Purpose: We investigated nilotinib exposure in pediatric patients with chronic myeloid leukemia (CML) or Philadelphia chromosome–positive (Phþ) acute lymphoblastic leukemia (ALL) resistant to, relapsed on, refractory to, or intolerant of previous treatment. Patients and Methods: Fifteen patients (aged 1–<18 years) with CML resistant to or intolerant of imatinib and/or dasatinib (n ¼ 11) or Phþ ALL relapsed on or refractory to standard therapy (n ¼ 4) enrolled in this phase I study. Nilotinib (230 mg/m2 twice daily; equivalent to the adult 400-mg twice-daily dose) was administered orally in 12 or 24 cycles of 28 days. The primary objective was to characterize the pharmacokinetics of nilotinib in pediatric patients. Results: The area under the concentration–time curve at steady state was slightly lower in pediatric patients versus adults (14,751.4 vs. 17,102.9 ng/h/mL); the geometric mean ratio (GMR; pediatric:adult) was 0.86 [90% confidence interval (CI), 0.70–1.06]. Body surface area–adjusted systemic clearance was slightly higher in pediatric versus adult patients (GMR, 1.30; 90% CI, 1.04–1.62). Nilotinib was generally well tolerated. The most common adverse events were headache, vomiting, increased blood bilirubin, and rash. Three patients with CML achieved major molecular response, and three with Phþ ALL achieved complete remission. Conclusions: Nilotinib 230 mg/m2 twice daily in pediatric patients provided a pharmacokinetics and safety profile comparable with the adult reference dose; clinical activity was demonstrated in both CML and Phþ ALL. This dose is recommended for further evaluation in pediatric patients. The safety profile was consistent with that in adults.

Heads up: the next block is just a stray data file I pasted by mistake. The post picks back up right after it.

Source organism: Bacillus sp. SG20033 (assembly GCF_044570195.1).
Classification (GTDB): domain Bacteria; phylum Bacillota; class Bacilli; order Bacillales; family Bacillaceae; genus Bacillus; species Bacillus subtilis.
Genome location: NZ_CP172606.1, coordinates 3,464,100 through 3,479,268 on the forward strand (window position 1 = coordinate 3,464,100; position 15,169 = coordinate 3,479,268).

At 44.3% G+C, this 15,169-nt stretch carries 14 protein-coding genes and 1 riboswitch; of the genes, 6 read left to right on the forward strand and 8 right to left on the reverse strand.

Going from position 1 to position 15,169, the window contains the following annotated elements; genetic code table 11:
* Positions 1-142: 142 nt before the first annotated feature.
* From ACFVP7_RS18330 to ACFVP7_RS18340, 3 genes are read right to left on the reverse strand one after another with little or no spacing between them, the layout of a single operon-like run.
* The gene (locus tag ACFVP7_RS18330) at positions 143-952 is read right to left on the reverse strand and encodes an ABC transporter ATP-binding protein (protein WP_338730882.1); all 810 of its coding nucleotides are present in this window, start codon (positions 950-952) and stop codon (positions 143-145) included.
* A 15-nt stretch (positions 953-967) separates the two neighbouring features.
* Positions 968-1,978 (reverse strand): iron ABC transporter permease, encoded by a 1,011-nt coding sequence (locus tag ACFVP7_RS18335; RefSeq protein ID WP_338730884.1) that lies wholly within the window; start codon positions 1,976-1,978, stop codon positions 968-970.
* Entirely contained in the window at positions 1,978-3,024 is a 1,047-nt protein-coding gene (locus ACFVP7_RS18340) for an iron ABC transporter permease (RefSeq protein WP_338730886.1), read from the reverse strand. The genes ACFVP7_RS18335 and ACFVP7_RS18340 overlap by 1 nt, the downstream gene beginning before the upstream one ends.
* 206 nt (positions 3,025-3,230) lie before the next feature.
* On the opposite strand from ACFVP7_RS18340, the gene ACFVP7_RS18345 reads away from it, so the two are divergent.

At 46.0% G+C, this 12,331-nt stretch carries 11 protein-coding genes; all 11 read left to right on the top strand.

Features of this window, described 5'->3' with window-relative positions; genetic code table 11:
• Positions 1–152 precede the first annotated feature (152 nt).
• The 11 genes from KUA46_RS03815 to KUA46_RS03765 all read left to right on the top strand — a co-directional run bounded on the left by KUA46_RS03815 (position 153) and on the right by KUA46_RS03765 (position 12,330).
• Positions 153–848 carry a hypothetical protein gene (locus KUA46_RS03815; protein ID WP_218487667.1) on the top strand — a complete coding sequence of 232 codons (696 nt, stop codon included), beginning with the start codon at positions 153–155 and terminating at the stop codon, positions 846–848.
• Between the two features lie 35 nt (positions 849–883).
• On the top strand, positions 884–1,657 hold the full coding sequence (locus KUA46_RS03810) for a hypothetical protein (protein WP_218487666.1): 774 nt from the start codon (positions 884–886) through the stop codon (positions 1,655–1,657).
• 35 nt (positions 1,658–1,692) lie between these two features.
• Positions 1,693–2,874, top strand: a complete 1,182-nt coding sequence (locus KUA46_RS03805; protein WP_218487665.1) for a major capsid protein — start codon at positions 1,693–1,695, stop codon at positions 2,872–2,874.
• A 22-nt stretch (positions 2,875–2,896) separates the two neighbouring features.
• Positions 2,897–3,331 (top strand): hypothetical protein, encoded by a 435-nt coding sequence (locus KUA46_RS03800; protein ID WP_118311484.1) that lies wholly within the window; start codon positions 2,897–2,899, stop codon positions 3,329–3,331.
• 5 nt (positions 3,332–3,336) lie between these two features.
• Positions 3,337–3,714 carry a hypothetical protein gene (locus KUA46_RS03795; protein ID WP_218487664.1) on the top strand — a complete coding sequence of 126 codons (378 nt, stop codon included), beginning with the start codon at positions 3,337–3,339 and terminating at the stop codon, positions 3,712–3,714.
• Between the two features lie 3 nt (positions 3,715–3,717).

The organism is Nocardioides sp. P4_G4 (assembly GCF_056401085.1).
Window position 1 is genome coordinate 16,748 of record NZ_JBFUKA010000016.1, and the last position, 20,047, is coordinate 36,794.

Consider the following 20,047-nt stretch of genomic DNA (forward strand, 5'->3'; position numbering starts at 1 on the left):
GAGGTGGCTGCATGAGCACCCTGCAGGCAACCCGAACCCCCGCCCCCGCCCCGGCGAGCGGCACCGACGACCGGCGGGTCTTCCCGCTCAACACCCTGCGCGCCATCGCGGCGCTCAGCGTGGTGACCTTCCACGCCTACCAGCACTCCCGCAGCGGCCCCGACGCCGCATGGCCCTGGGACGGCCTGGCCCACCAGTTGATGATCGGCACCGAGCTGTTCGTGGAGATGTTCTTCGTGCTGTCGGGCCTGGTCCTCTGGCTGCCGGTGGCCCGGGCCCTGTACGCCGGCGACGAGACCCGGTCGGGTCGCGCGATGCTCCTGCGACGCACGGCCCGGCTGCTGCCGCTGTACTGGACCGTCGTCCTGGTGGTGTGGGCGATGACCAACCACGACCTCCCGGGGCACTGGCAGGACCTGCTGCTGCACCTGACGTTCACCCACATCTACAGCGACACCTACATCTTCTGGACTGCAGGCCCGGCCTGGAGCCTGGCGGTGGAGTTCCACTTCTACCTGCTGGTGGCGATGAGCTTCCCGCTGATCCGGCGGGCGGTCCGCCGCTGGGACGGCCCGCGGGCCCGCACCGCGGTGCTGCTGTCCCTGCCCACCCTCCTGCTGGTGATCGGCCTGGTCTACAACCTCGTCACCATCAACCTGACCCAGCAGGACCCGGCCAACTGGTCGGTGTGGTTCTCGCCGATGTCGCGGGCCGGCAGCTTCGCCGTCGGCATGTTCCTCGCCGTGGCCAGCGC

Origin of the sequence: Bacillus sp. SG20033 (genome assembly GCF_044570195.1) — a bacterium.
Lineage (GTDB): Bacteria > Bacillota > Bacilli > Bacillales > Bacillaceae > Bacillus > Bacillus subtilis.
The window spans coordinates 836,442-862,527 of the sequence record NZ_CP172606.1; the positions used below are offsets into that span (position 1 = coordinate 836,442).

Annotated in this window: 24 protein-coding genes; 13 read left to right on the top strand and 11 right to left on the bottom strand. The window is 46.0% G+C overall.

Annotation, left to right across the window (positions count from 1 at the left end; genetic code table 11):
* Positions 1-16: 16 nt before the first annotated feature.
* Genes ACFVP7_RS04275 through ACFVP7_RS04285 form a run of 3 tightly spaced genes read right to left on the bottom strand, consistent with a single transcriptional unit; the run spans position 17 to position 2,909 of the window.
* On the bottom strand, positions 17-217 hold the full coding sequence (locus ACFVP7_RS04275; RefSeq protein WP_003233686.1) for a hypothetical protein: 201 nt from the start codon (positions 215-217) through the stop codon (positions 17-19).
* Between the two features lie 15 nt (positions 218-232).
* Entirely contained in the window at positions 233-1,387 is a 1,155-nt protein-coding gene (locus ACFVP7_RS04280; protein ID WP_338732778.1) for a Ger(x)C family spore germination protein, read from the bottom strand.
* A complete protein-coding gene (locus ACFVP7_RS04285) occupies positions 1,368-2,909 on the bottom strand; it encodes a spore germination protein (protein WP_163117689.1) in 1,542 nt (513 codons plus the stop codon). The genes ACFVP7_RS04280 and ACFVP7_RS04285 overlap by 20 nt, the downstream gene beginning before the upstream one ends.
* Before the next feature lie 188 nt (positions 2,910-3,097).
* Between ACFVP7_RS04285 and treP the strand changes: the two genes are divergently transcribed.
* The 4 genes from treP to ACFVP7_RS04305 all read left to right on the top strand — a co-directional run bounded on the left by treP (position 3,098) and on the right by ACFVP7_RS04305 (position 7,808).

Additional Metadata
Persistent URL dx.doi.org/10.1158/1078-0432.CCR-19-0090, hdl.handle.net/1765/124882
Journal Clinical Cancer Research
Citation
Hijiya, N, Zwaan, C.M, Rizzari, C, Foà, R, Abbink, F, Lancaster, D. (Donna), … Kearns, P. (2020). Pharmacokinetics of nilotinib in pediatric patients with Philadelphia chromosome–positive chronic myeloid leukemia or acute lymphoblastic leukemia. Clinical Cancer Research, 26(4), 812–820. doi:10.1158/1078-0432.CCR-19-0090